23 Mar 2014

THE BAND FOR DISEASE CONTROL AND PREVENTION - The Band For Disease Control And Prevention

Maria Mackman & Antony Bircham are, they claim in their press release, "solely responsible for the calculated racket" on their splendidly titled band and debut album. The overall sound is a relentless onslaught of thundering drums, spiky punk guitar and yelped vocals. In many ways it harks back to the heady punk days of 1977 but the heart here is completely contemporary. The songs touch on a range of sometimes taboo subjects like mental health, religious hypocrisy,  conflict, despair, truth and self pity.

The albums kicks of with 'Form' that begins with some weird guitar effects that rumble like a thundercrack before Mackman asks us a series of questions and screams "no one knows what I'm really thinking of" while the guitars roar impressively behind her. The songs are, for the most part, short, punchy and sweet and before you know it we are into 'Pert Plastic' with a healthy dose of feedback and a crunching guitar line as Mackman seemingly descends into depression with a spooky, scratchy guitar solo moving things along.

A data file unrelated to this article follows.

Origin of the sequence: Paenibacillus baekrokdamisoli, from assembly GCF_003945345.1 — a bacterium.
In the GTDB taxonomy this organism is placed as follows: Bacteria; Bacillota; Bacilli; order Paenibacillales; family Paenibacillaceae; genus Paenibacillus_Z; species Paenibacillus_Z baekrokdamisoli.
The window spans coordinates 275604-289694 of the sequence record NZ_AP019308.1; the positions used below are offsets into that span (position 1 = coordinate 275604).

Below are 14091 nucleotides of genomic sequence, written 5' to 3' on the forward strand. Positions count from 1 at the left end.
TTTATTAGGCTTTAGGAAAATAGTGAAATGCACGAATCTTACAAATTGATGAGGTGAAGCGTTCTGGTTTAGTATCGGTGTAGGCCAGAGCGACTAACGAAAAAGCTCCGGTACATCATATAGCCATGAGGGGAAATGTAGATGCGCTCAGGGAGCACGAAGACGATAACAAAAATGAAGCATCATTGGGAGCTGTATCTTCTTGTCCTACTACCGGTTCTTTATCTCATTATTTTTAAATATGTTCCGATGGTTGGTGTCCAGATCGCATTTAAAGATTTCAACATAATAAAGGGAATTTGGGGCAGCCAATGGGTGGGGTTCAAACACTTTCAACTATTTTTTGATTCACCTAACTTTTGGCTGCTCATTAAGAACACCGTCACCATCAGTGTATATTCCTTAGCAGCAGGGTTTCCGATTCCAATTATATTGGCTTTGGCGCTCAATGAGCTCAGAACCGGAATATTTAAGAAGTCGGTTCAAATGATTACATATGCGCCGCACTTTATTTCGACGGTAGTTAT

The songs are somewhat similar across the album but this helps to give it coherence and strength. The duo clearly draw influences from a wide spectrum from within the well of punk and elsewhere, you can hear the Sex Pistols, Siouxsie and even a splash of X-Ray Spex (in a good way). This convergence of influences is clearest on 'Self Pity Me' that rides out on a riff that shares it's roots with Led Zeppelin's 'Kashmir' and draws on some Black Sabbath too and there's in a nice borrowed line that I know from somewhere but can't place in "I never want to wait for the storm to pass - I just want to dance in the rain". 

'April of the Fool' initially slows the frantic pace a little but soon has the guitar thrashing away behind  Mackman's chanted scary vocal. The remaining songs thunder along in a high octane way breezing along until we hit the twin peaks of 'Man of God' which is an angry chant of sheer horror with treated vocal and roaring guitars. Too soon we reach the final track and unlike the short and thrilling preceding songs 'Strawberry Day' has a huge epic quality as it rolls across its eight minute duration. It begins with a ghostly synthesiser, stately piano, some scratched guitar and a rumble of drums before the banshee wail of Mackman smashes back in and the layered guitars crank things up to end on a real raucous high point with Mackman screaming "Where Are You Now?" and a  superb blasting riffing coda ending proceedings.

So, it's an impressive debut and a welcome antidote to the anti-septic and anaemic music that seems to surround us today. If you want to hear an album that is stuffed with guts, balls and stomping big riffs then this one is for you.

Words: Greg Johnson 

No comments:

Post a Comment